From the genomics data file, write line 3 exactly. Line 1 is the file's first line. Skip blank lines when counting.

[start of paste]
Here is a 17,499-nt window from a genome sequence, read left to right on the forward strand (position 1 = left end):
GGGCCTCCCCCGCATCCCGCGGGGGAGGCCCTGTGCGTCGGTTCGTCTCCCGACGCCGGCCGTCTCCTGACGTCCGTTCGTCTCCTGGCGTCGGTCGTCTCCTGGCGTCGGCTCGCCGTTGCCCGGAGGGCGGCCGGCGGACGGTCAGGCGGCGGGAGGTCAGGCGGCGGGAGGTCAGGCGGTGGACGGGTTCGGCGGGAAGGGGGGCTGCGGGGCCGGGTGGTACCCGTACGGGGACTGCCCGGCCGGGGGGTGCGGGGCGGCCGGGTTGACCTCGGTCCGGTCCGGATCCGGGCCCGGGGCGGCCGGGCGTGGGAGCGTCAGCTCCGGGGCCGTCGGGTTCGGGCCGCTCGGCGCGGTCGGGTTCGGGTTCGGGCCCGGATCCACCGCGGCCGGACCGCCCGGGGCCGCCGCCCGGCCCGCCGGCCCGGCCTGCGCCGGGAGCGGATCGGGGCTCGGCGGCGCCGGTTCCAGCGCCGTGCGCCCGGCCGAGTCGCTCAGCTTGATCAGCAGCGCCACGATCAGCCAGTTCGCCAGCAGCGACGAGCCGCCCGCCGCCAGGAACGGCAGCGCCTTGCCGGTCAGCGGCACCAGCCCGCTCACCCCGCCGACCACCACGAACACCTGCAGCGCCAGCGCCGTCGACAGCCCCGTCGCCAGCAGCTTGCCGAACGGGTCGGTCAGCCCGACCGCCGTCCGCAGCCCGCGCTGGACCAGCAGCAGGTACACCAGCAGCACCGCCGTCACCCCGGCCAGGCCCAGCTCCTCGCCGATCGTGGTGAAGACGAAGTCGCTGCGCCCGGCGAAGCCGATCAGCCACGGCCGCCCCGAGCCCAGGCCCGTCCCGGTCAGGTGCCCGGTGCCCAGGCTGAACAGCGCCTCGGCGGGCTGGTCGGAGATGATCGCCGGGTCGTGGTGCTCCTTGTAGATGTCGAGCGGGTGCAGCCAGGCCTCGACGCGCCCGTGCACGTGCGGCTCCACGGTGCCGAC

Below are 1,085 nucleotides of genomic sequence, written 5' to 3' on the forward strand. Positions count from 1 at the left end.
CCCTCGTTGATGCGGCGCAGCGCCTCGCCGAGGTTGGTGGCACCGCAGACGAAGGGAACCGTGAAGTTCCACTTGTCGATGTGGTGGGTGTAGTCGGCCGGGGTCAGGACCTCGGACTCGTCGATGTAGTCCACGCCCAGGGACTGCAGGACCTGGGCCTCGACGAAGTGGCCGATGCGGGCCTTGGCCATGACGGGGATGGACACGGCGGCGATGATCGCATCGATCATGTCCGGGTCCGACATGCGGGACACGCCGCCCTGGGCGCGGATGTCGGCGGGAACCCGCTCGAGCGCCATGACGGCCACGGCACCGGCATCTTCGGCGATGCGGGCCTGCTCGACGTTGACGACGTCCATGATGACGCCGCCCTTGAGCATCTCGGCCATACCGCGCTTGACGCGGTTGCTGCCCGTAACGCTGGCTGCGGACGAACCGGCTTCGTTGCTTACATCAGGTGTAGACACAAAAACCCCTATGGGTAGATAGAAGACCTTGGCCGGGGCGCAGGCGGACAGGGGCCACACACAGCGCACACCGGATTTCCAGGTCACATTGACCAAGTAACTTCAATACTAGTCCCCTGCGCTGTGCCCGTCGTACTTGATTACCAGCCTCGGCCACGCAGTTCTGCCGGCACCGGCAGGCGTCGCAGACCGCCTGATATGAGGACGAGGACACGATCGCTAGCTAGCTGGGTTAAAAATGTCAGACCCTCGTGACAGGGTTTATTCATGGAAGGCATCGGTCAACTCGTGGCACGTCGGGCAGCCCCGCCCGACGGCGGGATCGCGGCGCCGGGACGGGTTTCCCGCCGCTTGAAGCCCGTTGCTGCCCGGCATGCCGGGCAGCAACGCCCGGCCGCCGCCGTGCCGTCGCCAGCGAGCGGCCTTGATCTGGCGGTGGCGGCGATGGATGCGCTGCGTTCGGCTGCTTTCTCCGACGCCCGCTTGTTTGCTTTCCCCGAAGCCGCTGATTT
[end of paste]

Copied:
Below are 1,085 nucleotides of genomic sequence, written 5' to 3' on the forward strand. Positions count from 1 at the left end.